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Wind turbines causing turbulence

Alarmed about the growing number of wind turbines cropping up across the county Berwickshire Civic Society has formed a special sub-committee to debate their impact on the landscape and heritage, but a number of the points raised by the group have been described as “inaccurate” by Scottish Borders Council .

At the group’s first meeting members focused on the spread of turbines from the Lammermuirs to the Merse, particularly the number of current proposals and their possible impact on the welfare, amenity and property values of residents involved.

And they are likely to be further alarmed by the recent revelation that Fallago Rig wind farm developers, North British Windpower have invested in a £20 million radar system to counteract any ‘black holes’ caused by the large turbines interfering with radar signals. If the Lockheed Martin TPS 77 radar system proves capable of eliminating radar interference it could open up more of the area for turbine applications as radar interference would no longer be a reason for refusal.

“The general discussion revealed the potential massive increase in wind turbines which are being proposed by developers.” said a society spokesperson.

“Some 114 of varying sizes can be identified in Berwickshire alone, and more proposals are in the pipeline.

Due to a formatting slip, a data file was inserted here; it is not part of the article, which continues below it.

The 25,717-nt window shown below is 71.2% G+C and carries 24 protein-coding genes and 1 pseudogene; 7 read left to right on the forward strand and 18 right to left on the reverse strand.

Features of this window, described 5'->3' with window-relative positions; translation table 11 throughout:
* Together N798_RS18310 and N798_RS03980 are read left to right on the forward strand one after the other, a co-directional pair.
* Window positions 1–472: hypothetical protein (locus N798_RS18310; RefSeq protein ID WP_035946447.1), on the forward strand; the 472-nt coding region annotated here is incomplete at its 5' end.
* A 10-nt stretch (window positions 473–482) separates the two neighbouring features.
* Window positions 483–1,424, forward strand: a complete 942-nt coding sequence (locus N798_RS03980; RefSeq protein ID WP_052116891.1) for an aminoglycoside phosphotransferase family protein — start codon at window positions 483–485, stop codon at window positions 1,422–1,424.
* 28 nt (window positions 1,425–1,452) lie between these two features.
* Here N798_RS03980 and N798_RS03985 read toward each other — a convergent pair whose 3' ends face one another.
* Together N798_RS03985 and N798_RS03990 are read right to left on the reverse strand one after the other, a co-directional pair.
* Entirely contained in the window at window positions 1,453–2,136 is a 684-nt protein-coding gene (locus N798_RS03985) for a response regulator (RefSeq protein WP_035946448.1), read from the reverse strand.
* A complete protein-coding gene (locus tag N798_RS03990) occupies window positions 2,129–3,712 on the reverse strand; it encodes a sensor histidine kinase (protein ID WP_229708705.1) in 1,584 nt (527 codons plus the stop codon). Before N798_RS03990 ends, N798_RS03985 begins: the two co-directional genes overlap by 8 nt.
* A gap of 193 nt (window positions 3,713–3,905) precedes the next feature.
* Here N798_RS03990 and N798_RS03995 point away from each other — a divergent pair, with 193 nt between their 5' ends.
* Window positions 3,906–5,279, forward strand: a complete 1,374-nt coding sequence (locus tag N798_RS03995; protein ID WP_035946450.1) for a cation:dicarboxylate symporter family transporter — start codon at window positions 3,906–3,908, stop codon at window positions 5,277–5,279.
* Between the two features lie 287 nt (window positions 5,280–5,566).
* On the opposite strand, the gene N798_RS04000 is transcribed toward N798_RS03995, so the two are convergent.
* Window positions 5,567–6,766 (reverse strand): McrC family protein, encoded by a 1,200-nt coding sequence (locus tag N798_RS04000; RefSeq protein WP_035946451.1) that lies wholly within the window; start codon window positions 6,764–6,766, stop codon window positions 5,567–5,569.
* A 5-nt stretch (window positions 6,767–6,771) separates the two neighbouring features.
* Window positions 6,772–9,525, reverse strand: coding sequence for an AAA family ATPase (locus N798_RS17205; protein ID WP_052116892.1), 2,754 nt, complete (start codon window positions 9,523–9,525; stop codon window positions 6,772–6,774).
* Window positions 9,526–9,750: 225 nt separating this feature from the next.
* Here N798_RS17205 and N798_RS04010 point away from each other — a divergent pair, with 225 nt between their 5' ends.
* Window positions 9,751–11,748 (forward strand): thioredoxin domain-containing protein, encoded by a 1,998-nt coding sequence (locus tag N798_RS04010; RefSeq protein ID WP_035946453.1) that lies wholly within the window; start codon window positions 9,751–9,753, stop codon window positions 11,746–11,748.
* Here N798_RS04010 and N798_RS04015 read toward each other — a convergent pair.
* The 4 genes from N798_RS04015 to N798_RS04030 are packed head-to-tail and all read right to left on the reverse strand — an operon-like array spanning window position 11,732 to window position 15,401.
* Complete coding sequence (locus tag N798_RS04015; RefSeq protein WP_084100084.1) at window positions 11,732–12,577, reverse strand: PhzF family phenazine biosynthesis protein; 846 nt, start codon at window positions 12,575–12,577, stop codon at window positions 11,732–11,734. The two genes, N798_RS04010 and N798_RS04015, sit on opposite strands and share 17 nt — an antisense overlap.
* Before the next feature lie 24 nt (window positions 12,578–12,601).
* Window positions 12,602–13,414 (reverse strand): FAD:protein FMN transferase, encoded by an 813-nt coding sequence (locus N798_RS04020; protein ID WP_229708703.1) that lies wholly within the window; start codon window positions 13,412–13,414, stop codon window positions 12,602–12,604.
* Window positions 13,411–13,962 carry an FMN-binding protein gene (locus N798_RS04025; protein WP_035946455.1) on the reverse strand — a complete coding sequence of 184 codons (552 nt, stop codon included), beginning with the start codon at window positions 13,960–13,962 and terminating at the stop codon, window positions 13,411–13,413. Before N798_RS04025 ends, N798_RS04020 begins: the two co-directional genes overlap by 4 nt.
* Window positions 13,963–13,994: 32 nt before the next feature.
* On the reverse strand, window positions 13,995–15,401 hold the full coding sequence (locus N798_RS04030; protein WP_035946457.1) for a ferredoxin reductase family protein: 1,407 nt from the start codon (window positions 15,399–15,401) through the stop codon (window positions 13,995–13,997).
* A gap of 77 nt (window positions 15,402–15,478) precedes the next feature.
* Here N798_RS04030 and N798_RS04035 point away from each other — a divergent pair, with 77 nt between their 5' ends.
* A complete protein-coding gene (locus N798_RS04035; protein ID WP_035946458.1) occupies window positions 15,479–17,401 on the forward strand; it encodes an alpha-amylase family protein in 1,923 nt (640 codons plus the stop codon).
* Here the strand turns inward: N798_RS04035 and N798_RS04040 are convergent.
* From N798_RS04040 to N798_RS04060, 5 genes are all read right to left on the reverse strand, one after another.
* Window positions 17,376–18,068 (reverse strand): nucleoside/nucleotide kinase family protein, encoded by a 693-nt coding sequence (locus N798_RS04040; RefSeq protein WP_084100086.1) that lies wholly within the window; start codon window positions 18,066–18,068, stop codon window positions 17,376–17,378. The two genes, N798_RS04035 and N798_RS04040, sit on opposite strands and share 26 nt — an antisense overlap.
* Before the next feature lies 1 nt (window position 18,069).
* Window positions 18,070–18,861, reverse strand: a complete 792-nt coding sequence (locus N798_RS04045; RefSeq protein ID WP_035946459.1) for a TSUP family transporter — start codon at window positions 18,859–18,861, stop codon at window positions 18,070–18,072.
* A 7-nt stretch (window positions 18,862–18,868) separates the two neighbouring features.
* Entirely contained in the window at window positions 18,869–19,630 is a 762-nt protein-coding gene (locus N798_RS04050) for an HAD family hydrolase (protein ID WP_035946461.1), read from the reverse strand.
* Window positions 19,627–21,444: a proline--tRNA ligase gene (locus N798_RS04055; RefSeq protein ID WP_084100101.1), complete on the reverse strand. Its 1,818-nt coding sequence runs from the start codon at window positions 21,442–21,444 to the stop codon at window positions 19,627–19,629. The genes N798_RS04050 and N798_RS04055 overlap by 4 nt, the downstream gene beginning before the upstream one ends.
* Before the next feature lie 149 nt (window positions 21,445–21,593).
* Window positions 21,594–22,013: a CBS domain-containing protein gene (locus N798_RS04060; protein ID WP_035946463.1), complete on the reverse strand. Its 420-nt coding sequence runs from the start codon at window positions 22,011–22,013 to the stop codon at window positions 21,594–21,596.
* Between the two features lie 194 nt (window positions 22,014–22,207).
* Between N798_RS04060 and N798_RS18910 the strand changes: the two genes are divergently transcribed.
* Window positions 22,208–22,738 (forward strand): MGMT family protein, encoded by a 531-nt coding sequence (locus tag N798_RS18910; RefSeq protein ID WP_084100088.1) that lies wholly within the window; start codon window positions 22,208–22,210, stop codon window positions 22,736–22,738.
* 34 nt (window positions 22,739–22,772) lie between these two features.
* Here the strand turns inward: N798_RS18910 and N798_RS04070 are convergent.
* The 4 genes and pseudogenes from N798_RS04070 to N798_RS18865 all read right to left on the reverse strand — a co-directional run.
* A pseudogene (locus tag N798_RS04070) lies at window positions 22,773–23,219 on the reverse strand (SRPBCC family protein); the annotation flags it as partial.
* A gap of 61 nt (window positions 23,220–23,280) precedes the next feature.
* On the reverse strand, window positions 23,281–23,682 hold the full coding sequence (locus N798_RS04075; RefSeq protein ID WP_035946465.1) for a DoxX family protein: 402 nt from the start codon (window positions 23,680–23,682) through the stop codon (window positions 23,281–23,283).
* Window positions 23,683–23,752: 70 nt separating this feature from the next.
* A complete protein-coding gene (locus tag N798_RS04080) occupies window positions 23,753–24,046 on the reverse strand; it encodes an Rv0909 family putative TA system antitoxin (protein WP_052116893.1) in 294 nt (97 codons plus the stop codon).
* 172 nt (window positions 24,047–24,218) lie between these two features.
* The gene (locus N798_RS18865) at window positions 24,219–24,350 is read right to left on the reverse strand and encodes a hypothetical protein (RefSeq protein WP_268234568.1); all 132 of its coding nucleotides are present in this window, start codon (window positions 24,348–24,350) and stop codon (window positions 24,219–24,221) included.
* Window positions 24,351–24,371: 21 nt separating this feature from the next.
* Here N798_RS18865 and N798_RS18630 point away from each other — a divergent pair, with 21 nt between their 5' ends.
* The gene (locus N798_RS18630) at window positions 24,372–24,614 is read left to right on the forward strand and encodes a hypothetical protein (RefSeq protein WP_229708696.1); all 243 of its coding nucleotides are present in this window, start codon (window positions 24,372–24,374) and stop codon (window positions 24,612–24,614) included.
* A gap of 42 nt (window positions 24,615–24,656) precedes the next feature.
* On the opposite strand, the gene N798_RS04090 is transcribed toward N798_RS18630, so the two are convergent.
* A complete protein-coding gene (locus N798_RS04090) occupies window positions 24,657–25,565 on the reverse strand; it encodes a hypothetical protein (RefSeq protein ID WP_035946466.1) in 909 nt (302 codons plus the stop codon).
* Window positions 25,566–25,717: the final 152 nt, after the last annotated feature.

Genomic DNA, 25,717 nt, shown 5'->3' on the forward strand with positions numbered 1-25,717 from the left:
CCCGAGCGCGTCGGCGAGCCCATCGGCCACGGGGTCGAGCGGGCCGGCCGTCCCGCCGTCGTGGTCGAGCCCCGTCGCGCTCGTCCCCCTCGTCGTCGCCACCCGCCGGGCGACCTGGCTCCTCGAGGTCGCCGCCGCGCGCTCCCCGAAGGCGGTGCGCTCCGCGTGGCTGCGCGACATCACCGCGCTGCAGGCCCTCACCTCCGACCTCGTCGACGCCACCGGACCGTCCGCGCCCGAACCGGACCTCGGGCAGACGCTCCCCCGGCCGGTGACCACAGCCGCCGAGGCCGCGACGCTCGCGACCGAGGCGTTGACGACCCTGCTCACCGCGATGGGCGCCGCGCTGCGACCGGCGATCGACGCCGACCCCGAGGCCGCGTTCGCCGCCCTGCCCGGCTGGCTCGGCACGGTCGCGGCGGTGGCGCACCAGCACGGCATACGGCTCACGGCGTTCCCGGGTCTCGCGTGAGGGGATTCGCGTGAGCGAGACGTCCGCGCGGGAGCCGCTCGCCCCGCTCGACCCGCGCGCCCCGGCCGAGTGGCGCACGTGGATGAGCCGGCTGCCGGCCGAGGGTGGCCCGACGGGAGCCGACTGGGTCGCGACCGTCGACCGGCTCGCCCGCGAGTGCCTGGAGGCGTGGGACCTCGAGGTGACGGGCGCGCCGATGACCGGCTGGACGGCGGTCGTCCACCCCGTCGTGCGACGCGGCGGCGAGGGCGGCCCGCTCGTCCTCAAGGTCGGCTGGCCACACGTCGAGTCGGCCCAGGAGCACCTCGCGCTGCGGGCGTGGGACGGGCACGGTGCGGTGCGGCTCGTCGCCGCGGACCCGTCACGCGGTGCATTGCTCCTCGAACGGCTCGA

“The main issue raised by development on this scale is the cumulative effect on the landscape.”

Larger scale wind farms, where turbines can be up to 125 metres in height have long been a source of tension – many people living close to the structures opposing development while wind farm companies and the Scottish Government cite their green credentials and role as a renewable source of energy.

However, the civic society are concerned that the balance of power is in favour of developers.

“A major worry was the manner in which developers appeared to be working in a way designed to reduce public discussion to a minimum. Examples were given of legally required public ‘exhibitions’ of proposals held with poor publicity and at times when the bulk of the population were at work. In other cases projects were given names unfamiliar to residents.

“At the scoping stage, an energy company’s proposal is for private discussion between community councils and selective bodies and cannot be found on the Scottish Borders Council website. Only when consultations are complete does the scoping report become available. Even then, it is obscurely publicised on the websites of various public authorities.

“As a result, many of the proposals are likely to be accepted under ‘delegated power’- without being discussed by full council or even by the planning committee of council.

“There appears to be no discussion of the cumulative effect of turbines as individual projects are passed as if their impact on the landscape and economy of Berwickshire is as trivial as a new window.

“Elected representatives either do not know what is happening or are not prepared to promote public discussion.

“There is a need for major policy discussions at local, Scottish and UK level.

“A major danger identified was that people see the spread of turbines as inevitable and they could do little about it in the face of big business interests, the Holyrood government and ‘Brussels’.